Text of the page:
A little rusty on my transistor theory...

Thread Starter

Just Another Sparky

Joined Dec 8, 2019
228
I'm just trying to get back in the saddle so to speak when it comes to semiconductor devices. I haven't touched board-level stuff in the better half of a decade. I'd now like to tackle a couple of projects which require that knowledge once again.

At the moment I'm trying to regain my grasp on BJT transistors. NPNs & PNPs. An NPN where current flows into the collector and base and out of the emitter... and a PNP where current flows into the emitter and out of the base and collector... right? Maybe?:p
Now what's boggling me at this moment is trying to understand whether an NPN would conduct and/or sustain damage if a reverse polarity of say... exactly 100% of it's forward voltage rating were to be applied from emitter to collector. Would this harm anything? What exactly would occur in this sort of situation? Would a diode be necessary to protect the transistor from this reverse polarity or would the second N-P junction serve the function of a diode?

IMG_20210612_014256809.jpg

Thanks.
 

Ian0

Joined Aug 7, 2020
3,754
The two PN junctions do indeed act as diodes.
As it won't work as a transistor reverse biassed, just consider the two diodes.
So the collector-base junction would be forward biassed (and would drop 0.6V)
This would leave the almost the entire voltage across the base-emitter junction which would now be reverse biassed.
Base-emitter junctions typically withstand only about 7V - it won't like it!
 

Thread Starter

Just Another Sparky

Joined Dec 8, 2019
228
What would be a good way of protecting against reverse potential situations like this without introducing undue forward voltage drop losses?

Would a field-effect transistor in conjunction with a diode be an ideal solution? Are FETs adversely impacted by reverse voltage in similar fashion?
 

Ian0

Joined Aug 7, 2020
3,754
MOSFETs have a diode between source and drain. It would appear as a short circuit if reverse biassed. If the voltage source had low enough output impedance it might destroy the MOSFET due to over-current. The gate-source and gate-drain connections appear as capacitances so they would be OK (provided that the MOSFET survived the possible over-current).
JFETs don't have a source-drain diode - they would fail in a similar way to the bipolar transistor.
 

Ian0

Joined Aug 7, 2020
3,754
What would be a good way of protecting against reverse potential situations like this without introducing undue forward voltage drop losses?
That's a tricky question - I suppose it depends on the circumstances in which it could become completely reversed. Are you thinking of power-supply reversal going into the circuit?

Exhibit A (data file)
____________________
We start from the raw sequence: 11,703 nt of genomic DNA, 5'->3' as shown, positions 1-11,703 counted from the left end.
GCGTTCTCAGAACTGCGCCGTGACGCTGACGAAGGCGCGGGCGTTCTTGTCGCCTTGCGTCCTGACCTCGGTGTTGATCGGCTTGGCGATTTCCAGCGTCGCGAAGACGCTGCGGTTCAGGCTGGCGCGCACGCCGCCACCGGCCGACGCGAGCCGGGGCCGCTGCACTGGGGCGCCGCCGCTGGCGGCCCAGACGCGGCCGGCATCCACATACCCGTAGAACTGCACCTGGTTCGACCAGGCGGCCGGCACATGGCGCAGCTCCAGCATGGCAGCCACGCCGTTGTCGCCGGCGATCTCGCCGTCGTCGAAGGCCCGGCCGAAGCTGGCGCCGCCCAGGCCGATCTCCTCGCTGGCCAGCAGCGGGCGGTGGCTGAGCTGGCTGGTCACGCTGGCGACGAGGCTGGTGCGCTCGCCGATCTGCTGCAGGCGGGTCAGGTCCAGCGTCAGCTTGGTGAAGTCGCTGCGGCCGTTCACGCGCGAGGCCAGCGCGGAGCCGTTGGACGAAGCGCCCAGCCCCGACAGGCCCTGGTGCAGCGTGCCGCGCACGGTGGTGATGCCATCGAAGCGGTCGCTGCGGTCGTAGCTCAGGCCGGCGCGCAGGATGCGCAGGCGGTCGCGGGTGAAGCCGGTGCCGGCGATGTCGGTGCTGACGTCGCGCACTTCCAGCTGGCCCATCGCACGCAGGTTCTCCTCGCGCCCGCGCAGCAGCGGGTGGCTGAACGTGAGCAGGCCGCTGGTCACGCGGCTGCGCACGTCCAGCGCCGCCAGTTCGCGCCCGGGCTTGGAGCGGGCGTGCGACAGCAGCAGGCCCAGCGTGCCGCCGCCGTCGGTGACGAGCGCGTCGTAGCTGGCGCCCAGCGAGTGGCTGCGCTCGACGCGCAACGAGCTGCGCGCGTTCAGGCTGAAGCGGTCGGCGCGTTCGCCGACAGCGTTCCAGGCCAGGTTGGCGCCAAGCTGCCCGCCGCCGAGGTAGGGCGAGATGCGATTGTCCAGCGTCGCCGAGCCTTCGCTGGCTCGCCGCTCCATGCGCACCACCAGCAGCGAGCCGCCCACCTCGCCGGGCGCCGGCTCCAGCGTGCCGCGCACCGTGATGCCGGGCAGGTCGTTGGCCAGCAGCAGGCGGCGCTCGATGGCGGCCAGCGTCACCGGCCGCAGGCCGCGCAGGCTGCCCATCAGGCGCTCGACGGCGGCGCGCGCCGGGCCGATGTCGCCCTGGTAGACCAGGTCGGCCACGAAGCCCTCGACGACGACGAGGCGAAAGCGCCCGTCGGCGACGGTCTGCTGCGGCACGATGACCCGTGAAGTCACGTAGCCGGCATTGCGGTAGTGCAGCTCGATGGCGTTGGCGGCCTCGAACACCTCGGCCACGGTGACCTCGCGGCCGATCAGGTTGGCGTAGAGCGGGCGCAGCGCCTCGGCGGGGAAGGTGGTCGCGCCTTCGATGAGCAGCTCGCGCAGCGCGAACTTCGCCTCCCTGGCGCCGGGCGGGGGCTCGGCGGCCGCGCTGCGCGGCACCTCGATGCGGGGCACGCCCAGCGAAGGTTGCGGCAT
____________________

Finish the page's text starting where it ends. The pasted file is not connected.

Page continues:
Thread Starter

Just Another Sparky

Joined Dec 8, 2019
228
More along the lines of a regular operating occurance. E.g. a transistor in series with a freewheel diode placed across an inductor. The purpose of said transistor being to dynamically control the dissipation of energy stored in the inductor's field.

Fully conductive - low energy dissipation. The inductor can be driven normally via PWM.

Partially or fully resistive (taking care not to exceed the device's max power dissipation or forward voltage ratings) - high energy dissipation. The transistor acts as a 'brake' via a suitable control circuit to bring the inductor current down rapidly.
 

Ian0

Joined Aug 7, 2020
3,754
The base-emitter circuit would generally remain correctly biassed - it is just the collector that could reverse. A MOSFET with its reverse diode may be a better choice than a bipolar.
I think the most common problem in that type of circuit would be overvoltage which could generally be dealt with by the usual flyback/freewheeling diode or transorbs.
 

sparky 1

Joined Nov 3, 2018
607
Safety first with that stuff, Video shows sizzling bacon sound of AC without freewheeling action that you described. A flyback driver can use a diode for handling back EMF to cause the current to flow in one direction rather than AC. I tried to find a video that shows significant output, seeing rather than just explaining because in these circuits we might start out with an approximation based on a video demonstration the length of the arc and the sound. In this case the frequency comes from the 555 timer circuit. Because the circuit can be broken down, so that way you could simulate the driver on LTspice and take the schematic to PCB or protoboard having an idea about transistors that work or you may want to modify or start from scratch.
Also I'm not sure that the circuit can actually do what is being shown closeup even though the transistors do look promising.

 
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